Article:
Chapter 7
The future of civil contempt


7.1Contempt of court was traditionally classified as either criminal or civil in nature. Under the traditional dichotomy, criminal contempt is viewed as punitive because it is concerned with actions or words that obstruct or interfere with the public interest in the administration of justice, while civil contempt is seen as primarily remedial in nature and concerned with compelling compliance with a court’s order through the threat of punitive sanctions.

7.2Civil contempt has become a complex hybrid combining a civil application procedure, the criminal standard of proof and the threat, and occasionally the imposition, of punitive sanctions. In civil contempt proceedings, the dual purposes of coercing compliance for the benefit of a private party and the public interest in maintaining and upholding judicial authority are “inextricably intermixed”.296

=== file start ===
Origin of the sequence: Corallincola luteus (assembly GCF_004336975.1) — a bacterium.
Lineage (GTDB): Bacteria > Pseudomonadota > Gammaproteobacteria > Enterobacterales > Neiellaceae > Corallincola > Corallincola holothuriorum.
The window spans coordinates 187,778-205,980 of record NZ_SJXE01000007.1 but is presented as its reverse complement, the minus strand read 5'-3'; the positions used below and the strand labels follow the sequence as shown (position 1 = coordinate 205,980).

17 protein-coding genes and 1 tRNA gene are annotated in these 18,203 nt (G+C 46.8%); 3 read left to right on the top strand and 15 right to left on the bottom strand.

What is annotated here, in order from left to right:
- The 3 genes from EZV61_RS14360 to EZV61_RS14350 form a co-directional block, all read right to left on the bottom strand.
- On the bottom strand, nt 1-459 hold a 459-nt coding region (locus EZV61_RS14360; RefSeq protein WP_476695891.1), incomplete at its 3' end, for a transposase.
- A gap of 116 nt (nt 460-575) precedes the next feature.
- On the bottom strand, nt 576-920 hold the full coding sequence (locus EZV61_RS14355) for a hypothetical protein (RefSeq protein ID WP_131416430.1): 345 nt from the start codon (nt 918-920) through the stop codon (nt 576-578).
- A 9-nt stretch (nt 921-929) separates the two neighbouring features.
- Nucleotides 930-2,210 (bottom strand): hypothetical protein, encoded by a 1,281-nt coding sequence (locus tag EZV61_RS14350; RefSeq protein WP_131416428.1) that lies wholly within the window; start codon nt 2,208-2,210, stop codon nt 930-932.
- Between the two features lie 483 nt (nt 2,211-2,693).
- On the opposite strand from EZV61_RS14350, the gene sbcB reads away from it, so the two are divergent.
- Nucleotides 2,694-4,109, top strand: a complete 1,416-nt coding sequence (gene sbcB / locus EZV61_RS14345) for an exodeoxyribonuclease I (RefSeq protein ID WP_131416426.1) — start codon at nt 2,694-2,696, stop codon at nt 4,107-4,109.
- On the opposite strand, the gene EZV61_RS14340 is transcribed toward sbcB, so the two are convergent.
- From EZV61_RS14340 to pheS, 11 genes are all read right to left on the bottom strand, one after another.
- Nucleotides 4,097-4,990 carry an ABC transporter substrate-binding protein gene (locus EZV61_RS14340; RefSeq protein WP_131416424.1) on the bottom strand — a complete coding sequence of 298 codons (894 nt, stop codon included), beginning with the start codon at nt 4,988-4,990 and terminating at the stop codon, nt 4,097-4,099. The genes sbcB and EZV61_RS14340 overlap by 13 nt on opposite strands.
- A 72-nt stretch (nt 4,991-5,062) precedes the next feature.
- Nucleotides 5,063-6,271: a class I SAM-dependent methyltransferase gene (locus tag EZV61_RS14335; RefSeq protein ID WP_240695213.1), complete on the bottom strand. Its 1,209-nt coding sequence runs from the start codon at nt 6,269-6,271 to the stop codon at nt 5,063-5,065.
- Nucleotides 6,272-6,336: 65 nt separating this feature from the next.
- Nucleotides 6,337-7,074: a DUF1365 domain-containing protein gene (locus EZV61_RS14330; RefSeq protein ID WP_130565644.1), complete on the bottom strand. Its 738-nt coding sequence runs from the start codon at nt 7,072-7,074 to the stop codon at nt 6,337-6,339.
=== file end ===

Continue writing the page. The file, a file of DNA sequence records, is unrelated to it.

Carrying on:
7.3The Supreme Court’s 2010 decision in Siemer v Solicitor-General (Siemer) raises questions over the validity of continuing to distinguish civil from criminal contempt simply because the threat of imprisonment in civil contempt is primarily intended to coerce compliance with a court order rather than to punish.297 The Supreme Court said, where a person is found to be in contempt of court, whether the contempt is one categorised as criminal or civil, that determination stigmatises the person, and the effect of a finding of contempt is equivalent to that resulting from conviction on a charge of committing a statutory crime.298 The Court held that all the criminal law protections of the New Zealand Bill of Rights Act 1990 (Bill of Rights) will apply where any person is facing the risk of imprisonment for civil, as well as criminal, contempt.

7.4There is little now to separate civil from criminal contempt in New Zealand law. In this chapter, we examine the development of civil contempt and consider the implications of the Supreme Court’s decision in Siemer. It may be time for New Zealand to abolish civil contempt altogether and make all contempt of court criminal.

296Lord Justice Salmon first used this description in Jennison v Barker [1972] 2 QB 52.
297Siemer v Solicitor-General [2010] NZSC 54, [2010] 3 NZLR 767 at [57].
298Siemer v Solicitor-General, above n 297, at [15].